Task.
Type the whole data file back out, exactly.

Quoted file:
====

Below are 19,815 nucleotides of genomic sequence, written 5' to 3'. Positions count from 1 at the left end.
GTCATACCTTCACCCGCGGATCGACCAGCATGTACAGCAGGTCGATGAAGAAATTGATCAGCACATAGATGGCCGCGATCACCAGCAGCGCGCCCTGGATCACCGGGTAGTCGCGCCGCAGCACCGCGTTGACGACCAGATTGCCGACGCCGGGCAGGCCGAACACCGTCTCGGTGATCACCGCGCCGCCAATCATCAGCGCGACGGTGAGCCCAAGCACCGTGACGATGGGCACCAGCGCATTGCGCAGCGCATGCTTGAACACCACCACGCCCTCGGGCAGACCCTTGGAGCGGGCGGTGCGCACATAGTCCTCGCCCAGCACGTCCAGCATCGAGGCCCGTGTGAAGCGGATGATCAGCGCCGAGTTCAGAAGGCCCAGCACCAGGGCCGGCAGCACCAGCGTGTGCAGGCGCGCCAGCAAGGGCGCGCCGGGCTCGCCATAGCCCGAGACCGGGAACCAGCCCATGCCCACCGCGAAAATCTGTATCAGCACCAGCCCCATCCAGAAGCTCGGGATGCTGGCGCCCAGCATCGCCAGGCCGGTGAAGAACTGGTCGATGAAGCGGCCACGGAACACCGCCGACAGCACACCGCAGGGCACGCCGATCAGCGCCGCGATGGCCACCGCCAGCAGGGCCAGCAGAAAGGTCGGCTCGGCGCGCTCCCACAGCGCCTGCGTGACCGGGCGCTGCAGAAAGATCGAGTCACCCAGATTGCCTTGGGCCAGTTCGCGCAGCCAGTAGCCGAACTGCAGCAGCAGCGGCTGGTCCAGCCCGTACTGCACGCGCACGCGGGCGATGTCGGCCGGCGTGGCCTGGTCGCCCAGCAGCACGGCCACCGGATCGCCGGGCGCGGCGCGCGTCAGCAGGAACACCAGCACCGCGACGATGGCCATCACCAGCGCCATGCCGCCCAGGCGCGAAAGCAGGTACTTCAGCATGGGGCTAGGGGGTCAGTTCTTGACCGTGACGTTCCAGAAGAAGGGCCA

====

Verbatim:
Below are 19,815 nucleotides of genomic sequence, written 5' to 3'. Positions count from 1 at the left end.
GTCATACCTTCACCCGCGGATCGACCAGCATGTACAGCAGGTCGATGAAGAAATTGATCAGCACATAGATGGCCGCGATCACCAGCAGCGCGCCCTGGATCACCGGGTAGTCGCGCCGCAGCACCGCGTTGACGACCAGATTGCCGACGCCGGGCAGGCCGAACACCGTCTCGGTGATCACCGCGCCGCCAATCATCAGCGCGACGGTGAGCCCAAGCACCGTGACGATGGGCACCAGCGCATTGCGCAGCGCATGCTTGAACACCACCACGCCCTCGGGCAGACCCTTGGAGCGGGCGGTGCGCACATAGTCCTCGCCCAGCACGTCCAGCATCGAGGCCCGTGTGAAGCGGATGATCAGCGCCGAGTTCAGAAGGCCCAGCACCAGGGCCGGCAGCACCAGCGTGTGCAGGCGCGCCAGCAAGGGCGCGCCGGGCTCGCCATAGCCCGAGACCGGGAACCAGCCCATGCCCACCGCGAAAATCTGTATCAGCACCAGCCCCATCCAGAAGCTCGGGATGCTGGCGCCCAGCATCGCCAGGCCGGTGAAGAACTGGTCGATGAAGCGGCCACGGAACACCGCCGACAGCACACCGCAGGGCACGCCGATCAGCGCCGCGATGGCCACCGCCAGCAGGGCCAGCAGAAAGGTCGGCTCGGCGCGCTCCCACAGCGCCTGCGTGACCGGGCGCTGCAGAAAGATCGAGTCACCCAGATTGCCTTGGGCCAGTTCGCGCAGCCAGTAGCCGAACTGCAGCAGCAGCGGCTGGTCCAGCCCGTACTGCACGCGCACGCGGGCGATGTCGGCCGGCGTGGCCTGGTCGCCCAGCAGCACGGCCACCGGATCGCCGGGCGCGGCGCGCGTCAGCAGGAACACCAGCACCGCGACGATGGCCATCACCAGCGCCATGCCGCCCAGGCGCGAAAGCAGGTACTTCAGCATGGGGCTAGGGGGTCAGTTCTTGACCGTGACGTTCCAGAAGAAGGGCCA